Following the second writer programme at Baltic, each of the participants was tasked with writing a 600-word review of one of the current shows at the gallery. Jamie Limond chose the Judy Chicago ‘mini-survey’.
Review #2: Judy Chicago at Baltic
‘Will I leave as I arrived?’. The words curl around the spine of a foetal figure, naked and alone in blackness, a little like William Blake’s befuddled Newton at the bottom of the ocean, or perhaps just the artist, recognisably curly-haired Judy Chicago, considering oblivion.
Carefully rendered in the cold neon-glow of Prismacolor pencil on black paper, Study for How will I die? #2 (2014) is one in a series of picture-poems, Blakean ‘songs of experience’ in which Chicago wonders whether we exit the world in pain and confusion or with grace and acceptance. Will she die screaming in agony, or alone in a hospital, hooked up to a machine; or at home with her cat, Petie, or in her husband’s arms?
Curated by Irene Aristizábal, ‘Judy Chicago’ at Gateshead’s Baltic Centre for Contemporary Art is not quite a retrospective, more a minor survey. It’s a shame there’s no title to tidy it up, as the show does a quietly successful job of weaving together the thematic strands of Chicago’s practice across the decades. Early works on childbirth lead to the death of the individual, lead, in a recent series of works on animal and plant extinction, to the deaths of species.
Displayed on the same wall as Chicago’s imagined deaths are a series of drawings describing the very real trauma caused by human activity on the natural world: salmon battering themselves against concrete dams, sea turtles smothered by tumours. They employ the same alarming coloured-pencil precision as the death pictures, but with a slightly school-project quality, underlining key words in a mix of caps and cursive text. Anticipating the more recent school climate-strike movement, octogenarian Chicago speaking with the voice of rightfully angry children, they also recall My Accident (1986), a series of works on paper documenting the physical and psychological trauma she suffered after being hit by a truck while out running. Their oversized, blue-lined pages and scrapbook approach suggest a mid-term assignment.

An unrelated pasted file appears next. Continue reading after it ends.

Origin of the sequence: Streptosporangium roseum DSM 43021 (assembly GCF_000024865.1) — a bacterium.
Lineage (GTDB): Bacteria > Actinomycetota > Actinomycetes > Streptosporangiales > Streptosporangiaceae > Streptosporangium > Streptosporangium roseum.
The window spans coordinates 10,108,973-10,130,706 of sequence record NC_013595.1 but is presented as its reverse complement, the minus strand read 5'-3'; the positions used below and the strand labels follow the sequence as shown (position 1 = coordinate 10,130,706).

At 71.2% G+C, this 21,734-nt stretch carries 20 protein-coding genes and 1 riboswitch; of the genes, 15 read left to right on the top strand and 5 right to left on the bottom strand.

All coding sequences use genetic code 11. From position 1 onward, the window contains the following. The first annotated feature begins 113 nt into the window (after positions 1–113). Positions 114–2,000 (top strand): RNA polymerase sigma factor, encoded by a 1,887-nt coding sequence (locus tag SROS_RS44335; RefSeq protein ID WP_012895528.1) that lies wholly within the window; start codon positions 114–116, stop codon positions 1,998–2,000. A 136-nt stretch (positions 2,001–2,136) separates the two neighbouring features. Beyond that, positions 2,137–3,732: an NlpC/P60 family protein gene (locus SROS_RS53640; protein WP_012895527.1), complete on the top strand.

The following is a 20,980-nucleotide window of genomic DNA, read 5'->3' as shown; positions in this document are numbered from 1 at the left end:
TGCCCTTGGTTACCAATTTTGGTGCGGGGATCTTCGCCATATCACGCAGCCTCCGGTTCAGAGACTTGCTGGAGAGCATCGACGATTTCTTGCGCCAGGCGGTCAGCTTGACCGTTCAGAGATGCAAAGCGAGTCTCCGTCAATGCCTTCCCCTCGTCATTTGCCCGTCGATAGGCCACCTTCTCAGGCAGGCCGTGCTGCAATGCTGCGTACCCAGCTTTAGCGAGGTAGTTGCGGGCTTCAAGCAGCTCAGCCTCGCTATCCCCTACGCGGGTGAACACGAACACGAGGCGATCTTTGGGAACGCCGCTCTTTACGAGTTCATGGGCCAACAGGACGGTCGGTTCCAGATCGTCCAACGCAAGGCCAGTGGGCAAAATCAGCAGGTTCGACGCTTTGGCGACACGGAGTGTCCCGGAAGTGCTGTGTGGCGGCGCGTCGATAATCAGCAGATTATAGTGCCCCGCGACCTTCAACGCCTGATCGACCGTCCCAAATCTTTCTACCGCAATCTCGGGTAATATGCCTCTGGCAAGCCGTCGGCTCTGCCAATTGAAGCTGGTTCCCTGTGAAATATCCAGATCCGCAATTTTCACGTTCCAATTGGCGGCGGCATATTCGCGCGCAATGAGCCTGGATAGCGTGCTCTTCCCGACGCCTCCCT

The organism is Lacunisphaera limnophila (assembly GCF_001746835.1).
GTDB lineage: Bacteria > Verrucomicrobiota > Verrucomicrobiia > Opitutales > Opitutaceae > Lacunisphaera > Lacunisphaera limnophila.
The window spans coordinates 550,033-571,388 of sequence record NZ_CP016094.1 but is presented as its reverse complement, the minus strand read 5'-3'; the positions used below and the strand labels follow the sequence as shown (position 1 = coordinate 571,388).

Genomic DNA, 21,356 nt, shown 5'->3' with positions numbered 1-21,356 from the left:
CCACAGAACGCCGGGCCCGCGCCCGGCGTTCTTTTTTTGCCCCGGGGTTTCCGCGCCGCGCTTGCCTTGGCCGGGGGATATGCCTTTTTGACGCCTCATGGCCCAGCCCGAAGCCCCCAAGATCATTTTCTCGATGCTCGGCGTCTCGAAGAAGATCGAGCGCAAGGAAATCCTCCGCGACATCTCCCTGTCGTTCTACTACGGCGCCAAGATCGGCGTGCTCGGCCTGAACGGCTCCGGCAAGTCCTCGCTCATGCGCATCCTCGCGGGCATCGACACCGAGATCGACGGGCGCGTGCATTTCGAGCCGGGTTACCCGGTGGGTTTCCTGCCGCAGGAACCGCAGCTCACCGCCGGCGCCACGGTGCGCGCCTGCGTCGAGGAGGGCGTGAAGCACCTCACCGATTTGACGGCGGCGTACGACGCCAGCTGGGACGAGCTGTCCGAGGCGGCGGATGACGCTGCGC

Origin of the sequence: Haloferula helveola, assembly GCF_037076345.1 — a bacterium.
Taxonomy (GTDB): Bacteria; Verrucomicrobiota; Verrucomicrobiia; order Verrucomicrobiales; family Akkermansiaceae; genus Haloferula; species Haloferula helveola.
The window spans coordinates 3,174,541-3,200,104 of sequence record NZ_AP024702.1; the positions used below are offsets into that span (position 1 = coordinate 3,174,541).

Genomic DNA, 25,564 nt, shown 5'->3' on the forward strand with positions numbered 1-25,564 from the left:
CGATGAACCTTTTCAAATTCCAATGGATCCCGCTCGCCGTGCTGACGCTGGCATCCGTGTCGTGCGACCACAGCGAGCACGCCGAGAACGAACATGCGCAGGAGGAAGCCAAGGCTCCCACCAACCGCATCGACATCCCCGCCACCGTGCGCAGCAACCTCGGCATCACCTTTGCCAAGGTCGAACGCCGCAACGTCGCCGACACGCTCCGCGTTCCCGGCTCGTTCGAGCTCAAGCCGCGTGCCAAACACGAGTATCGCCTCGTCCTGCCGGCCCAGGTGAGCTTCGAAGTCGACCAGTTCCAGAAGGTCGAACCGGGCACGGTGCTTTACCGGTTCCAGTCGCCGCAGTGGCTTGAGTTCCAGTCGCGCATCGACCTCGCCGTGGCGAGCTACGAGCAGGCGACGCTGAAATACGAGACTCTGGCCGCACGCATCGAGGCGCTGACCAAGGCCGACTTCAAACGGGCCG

It’s a thread that runs throughout: Chicago deals with major themes in minor languages. Sprayed car hoods, textiles, ceramics. Dinner parties. New-Agey, hippy aesthetics tied to radical critique. It’s an innately feminist methodology that allows her to deal with the biggest of ideas on a human scale. The drawings from the death and extinction series are intimate, you imagine them done hunched-over, cross-legged on the floor. On a material level they’re quite joyous just to look at, the guilty pleasure of their craftsy ‘scratch drawing’ aesthetic married to such doom-laden subjects. They’re an engrossing highlight of the show.
‘Judy Chicago’ successfully tracks the artist’s corrective addition of feminine perspectives to the cultural canon, though her seminal work in this regard, The Dinner Party (1974-79), is present in video-documentary form only. Chicago’s explanatory narration is engaging, even if it does flag up the work’s physical absence; there’s real anger below her matter-of-fact delivery as she details centuries of female innovation against the odds, while the other samplings at Baltic ably demonstrate the breadth and liveliness of her feminism beyond the piece that made her name. The Birth Project (1980-85), a large body of collaborative works combining trippy textiles and documentary research, addresses the staggering omission of childbirth from western art, while her Desert Atmospheres (1969-2019), a series of large-scale outdoor performances using coloured smoke canisters, add humanity and colour to the slightly pious land art of the 1960s-1970s (often a series of intrusive male gestures in the immaculate desert). Chicago stresses an acceptance of our active participation in the physical continuities of life, death, trauma, and of our place in the wider ecology.
‘Will I leave as I arrived?’. It’s a fitting question for this mini-survey. From the acid colour to the canny control of subject and aesthetic, Chicago’s voice remains distinct, her principles intact. Whatever happens to Judy the woman, Chicago the artist will leave as she arrived: gracefully pissed off.
‘Judy Chicago’ continues at Baltic, Gateshead until 19 April 2020
Judy Chicago installation view, BALTIC Centre for Contemporary Art 2019. Photo: Rob Harris © 2019 BALTIC